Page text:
In this article an environment in which the investment opportunities of agents are private information is studied and it is shown that financial intermediaries arise endogenously within that environment. It is established that financial intermediaries are part of an efficient arrangement in the sense that they are needed to support the authors' private information core allocations. These intermediaries, which are coalitions of agents, exhibit the following characteristics in equilibrium: they borrow from and lend to large groups of agents; they produce information about investment projects; and they issue claims that have different state contingent payoffs than claims issued by ultimate borrowers.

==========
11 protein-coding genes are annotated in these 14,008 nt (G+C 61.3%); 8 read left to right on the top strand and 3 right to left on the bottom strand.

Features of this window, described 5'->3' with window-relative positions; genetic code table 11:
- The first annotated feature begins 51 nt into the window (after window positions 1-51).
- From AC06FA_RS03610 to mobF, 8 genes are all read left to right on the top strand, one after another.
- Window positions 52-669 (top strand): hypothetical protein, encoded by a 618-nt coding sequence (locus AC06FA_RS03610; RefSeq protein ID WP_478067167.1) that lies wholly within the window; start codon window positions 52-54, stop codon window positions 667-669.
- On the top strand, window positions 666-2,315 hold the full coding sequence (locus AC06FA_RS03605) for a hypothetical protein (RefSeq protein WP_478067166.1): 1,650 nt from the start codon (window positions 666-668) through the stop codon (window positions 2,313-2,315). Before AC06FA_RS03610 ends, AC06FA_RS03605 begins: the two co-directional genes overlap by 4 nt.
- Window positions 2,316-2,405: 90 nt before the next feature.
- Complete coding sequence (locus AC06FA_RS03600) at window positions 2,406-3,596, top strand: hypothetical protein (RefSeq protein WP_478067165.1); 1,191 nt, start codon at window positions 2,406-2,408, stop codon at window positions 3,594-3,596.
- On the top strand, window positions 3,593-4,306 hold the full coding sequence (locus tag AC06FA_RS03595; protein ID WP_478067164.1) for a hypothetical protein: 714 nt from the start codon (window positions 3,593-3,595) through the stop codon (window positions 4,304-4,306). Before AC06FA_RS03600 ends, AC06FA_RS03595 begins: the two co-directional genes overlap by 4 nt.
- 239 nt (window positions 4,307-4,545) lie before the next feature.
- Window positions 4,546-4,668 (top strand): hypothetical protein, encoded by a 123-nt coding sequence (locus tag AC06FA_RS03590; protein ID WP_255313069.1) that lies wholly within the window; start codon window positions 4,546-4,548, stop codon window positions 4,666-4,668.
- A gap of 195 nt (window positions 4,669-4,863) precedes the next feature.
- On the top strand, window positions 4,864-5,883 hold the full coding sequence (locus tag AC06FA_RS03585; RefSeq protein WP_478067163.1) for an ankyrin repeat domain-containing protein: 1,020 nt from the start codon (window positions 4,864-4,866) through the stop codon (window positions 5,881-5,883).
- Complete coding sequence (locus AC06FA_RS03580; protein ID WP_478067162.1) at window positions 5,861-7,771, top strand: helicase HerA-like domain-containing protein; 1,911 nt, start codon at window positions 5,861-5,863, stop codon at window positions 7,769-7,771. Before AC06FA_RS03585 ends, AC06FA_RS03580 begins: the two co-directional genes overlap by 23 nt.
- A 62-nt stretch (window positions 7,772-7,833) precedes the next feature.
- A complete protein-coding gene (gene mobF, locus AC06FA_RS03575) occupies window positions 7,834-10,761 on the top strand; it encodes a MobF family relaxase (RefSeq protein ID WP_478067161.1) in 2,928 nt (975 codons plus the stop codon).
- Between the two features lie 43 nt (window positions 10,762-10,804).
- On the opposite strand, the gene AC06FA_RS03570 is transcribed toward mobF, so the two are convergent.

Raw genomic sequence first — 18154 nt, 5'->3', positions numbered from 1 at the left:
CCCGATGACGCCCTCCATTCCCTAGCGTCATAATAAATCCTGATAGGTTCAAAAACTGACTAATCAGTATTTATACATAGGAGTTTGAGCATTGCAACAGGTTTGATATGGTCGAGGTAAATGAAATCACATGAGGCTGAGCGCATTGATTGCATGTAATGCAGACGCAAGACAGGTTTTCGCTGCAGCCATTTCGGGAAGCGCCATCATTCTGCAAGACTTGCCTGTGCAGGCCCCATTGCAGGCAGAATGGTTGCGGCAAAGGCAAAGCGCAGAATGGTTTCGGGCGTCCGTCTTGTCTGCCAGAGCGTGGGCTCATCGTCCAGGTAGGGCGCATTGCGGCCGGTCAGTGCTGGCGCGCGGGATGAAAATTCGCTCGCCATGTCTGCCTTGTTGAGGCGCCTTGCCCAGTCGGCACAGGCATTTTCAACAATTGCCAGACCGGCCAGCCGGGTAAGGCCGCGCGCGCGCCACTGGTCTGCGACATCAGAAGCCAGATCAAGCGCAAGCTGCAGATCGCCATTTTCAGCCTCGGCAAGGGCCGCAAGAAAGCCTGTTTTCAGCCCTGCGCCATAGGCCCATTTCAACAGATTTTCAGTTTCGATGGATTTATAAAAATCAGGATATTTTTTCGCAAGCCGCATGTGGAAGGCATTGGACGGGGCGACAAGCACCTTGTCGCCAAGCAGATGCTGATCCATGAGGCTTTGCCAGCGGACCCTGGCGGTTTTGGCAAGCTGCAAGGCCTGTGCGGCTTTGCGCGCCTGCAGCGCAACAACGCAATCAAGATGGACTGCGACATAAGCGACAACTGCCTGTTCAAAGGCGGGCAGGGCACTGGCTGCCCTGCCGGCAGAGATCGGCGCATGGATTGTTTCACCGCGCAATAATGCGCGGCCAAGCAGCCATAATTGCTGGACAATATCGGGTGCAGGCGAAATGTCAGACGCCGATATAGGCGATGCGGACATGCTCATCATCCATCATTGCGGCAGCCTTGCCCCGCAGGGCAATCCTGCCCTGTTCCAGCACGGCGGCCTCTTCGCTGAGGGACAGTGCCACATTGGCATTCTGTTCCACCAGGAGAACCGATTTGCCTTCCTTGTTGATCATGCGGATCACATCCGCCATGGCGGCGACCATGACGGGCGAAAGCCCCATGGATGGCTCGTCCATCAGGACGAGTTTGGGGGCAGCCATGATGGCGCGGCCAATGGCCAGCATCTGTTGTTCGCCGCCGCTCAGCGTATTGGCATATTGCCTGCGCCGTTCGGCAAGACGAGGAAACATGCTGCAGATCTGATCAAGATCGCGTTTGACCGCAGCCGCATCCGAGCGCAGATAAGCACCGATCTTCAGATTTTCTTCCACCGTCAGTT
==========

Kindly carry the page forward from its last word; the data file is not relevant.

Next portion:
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* We thank Jack Kareken for interesting us in this project and providing ments. We also thank workshop participants at Carnegie-Mellon University, Chicago, the University of Pennsylvania, and the Federal Reserve Bank particular, Douglas W. Diamond, Edward J. Green, Bruce D. Smith, Robert M. Townsend, and Oliver E. Williamson. We gratefully acknowledge from the National Science Foundation. ’ The views expressed herein are our own Bank of Minneapolis or the Federal Reserve
insightful com- the University of of Minneapolis-in Michael J. Stutzer, financial support